Here's the number three, House Democrat Jim Clyburn, remember to put it in context, he supports Joe Biden, not Bernie Sanders but he insists this is a legitimate worry.


REP. JAMES CLYBURN (D-SC): I talked to members on both sides of our political equation. They were very, very concerned about whether or not you will do something or have somebody on the ticket that will cause down ballot carnage. I've been in the Congress 28 years. I mean, that's surprising to know that 21 of those years we're in the minority. And that ain't a good place to be.


KING: Congressman Clyburn said that before these numbers come out. Again, he supports Joe Biden, so let's put it to be fair, it's not an unbiased opinion. He talks about down ballot carnage. If you look at those poll numbers, the Democratic establishment is going to be only more frightened, especially the size of that lead in California. The fact that Sanders now is ahead of Biden, to go back to our December poll, Biden was ahead in Texas. That is a chance in the two biggest prizes to open up a pretty decent lead.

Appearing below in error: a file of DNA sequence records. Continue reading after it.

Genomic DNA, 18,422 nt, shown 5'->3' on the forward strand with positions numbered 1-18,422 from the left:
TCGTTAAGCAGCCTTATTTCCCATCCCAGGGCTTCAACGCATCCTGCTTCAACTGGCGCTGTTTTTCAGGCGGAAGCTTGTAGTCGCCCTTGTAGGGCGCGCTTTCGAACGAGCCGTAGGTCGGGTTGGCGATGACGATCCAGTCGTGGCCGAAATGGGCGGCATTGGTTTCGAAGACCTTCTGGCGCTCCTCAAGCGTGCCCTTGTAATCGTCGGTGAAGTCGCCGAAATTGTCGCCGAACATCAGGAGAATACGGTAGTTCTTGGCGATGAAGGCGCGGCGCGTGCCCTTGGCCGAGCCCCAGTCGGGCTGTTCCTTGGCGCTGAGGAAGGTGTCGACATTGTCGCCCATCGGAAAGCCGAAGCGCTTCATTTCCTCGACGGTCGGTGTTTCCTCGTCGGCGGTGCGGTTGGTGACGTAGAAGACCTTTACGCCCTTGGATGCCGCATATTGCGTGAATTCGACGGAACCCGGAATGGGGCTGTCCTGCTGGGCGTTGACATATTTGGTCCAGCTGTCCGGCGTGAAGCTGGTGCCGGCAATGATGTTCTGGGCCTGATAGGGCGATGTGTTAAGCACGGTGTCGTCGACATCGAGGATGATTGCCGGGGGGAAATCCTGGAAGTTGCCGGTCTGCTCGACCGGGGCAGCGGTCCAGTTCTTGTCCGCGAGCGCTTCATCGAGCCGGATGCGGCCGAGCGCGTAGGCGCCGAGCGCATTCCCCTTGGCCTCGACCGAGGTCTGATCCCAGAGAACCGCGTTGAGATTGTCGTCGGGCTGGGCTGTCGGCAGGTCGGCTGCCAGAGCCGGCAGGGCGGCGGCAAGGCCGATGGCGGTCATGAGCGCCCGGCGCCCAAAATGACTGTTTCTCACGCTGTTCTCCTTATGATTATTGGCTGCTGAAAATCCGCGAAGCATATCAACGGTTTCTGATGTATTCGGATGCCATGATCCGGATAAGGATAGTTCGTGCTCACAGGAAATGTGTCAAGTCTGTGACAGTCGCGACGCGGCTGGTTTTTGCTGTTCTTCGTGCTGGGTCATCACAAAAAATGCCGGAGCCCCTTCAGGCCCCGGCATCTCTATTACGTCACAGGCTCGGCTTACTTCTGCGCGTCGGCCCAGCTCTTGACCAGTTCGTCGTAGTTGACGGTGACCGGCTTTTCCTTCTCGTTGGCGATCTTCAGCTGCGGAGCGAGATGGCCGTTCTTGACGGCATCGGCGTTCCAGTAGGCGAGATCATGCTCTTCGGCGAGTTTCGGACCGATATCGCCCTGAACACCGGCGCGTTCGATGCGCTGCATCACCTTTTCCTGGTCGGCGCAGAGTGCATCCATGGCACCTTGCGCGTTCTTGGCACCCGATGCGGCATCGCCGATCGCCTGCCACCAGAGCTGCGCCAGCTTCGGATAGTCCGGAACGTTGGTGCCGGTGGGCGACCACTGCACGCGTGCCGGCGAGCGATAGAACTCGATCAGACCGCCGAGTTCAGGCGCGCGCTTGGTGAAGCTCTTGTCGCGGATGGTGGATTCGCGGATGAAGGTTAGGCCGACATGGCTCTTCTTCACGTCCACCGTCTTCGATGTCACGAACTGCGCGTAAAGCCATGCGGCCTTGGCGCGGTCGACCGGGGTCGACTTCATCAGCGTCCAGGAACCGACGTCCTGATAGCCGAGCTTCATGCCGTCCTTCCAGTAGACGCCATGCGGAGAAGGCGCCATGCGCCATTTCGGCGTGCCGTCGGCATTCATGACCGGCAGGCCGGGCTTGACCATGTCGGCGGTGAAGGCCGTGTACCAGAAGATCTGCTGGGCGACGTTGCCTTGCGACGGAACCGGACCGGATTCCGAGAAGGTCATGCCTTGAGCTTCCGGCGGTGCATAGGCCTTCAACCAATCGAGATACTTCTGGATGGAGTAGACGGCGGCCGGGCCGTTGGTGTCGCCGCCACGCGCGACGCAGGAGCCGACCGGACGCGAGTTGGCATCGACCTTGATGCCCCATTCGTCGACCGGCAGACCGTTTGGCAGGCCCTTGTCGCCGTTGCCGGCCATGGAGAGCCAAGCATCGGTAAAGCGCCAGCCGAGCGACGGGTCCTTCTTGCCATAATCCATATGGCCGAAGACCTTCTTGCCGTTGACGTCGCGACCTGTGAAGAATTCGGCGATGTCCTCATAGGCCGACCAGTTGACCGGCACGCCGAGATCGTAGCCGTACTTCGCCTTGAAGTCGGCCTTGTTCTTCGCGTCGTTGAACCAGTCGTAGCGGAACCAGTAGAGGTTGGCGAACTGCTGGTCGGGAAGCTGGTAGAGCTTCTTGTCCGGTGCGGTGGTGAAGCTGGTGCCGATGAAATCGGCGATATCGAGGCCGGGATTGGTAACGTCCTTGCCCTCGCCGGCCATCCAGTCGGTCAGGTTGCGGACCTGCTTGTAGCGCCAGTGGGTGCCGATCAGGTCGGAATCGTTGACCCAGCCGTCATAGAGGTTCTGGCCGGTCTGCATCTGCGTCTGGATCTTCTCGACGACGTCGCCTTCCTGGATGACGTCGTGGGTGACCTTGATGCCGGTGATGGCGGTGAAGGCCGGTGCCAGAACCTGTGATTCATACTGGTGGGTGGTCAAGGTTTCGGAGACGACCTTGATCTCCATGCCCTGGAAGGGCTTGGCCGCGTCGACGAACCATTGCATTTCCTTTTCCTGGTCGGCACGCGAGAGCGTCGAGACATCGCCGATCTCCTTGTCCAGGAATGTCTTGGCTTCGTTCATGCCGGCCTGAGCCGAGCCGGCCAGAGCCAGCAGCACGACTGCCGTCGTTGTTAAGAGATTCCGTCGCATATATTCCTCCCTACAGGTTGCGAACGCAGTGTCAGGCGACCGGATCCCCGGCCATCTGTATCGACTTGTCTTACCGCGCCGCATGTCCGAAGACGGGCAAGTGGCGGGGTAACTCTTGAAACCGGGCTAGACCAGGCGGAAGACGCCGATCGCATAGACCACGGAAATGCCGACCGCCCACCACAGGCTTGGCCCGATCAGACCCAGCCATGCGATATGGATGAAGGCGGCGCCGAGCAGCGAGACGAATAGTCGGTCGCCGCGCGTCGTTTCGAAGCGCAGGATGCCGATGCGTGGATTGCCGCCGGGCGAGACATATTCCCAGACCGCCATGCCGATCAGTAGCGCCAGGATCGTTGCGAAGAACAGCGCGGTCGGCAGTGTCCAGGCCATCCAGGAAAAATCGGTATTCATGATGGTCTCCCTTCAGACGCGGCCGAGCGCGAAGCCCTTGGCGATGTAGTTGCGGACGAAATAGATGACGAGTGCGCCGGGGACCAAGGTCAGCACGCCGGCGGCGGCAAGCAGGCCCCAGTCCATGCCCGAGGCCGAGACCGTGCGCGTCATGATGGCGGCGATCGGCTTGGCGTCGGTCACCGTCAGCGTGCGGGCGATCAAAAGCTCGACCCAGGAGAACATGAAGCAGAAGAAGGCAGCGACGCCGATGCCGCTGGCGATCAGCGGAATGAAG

FRANCESCA CHAMBERS, WHITE HOUSE CORRESPONDENT, MCCLATCHY: And you have to remember that California was so much later in 2016. And the reason 2016 is a relevant year is because Bernie Sanders was competing in 2016. Well, he competed all the way through California, and he still did pretty well there even though the race was being called for Hillary Clinton the day before. And you look at the CNN numbers, it's not just CNN, it's the University of Berkeley who is also giving Sanders quite a lead, so it is not an anomaly.

Texas, another very important one. He was down by 30 points to Hillary Clinton in that state in 2016. So for him to be in the lead now, that really says something. And I want to make a final point about Virginia on Super Tuesday. I was at the Pete Buttigieg rally last weekend, walking around asking people whether they were for Pete, they were undecided. Many people at that rally undecided, very few for Pete Buttigieg really showing that it's still quite open and it was anyone's race.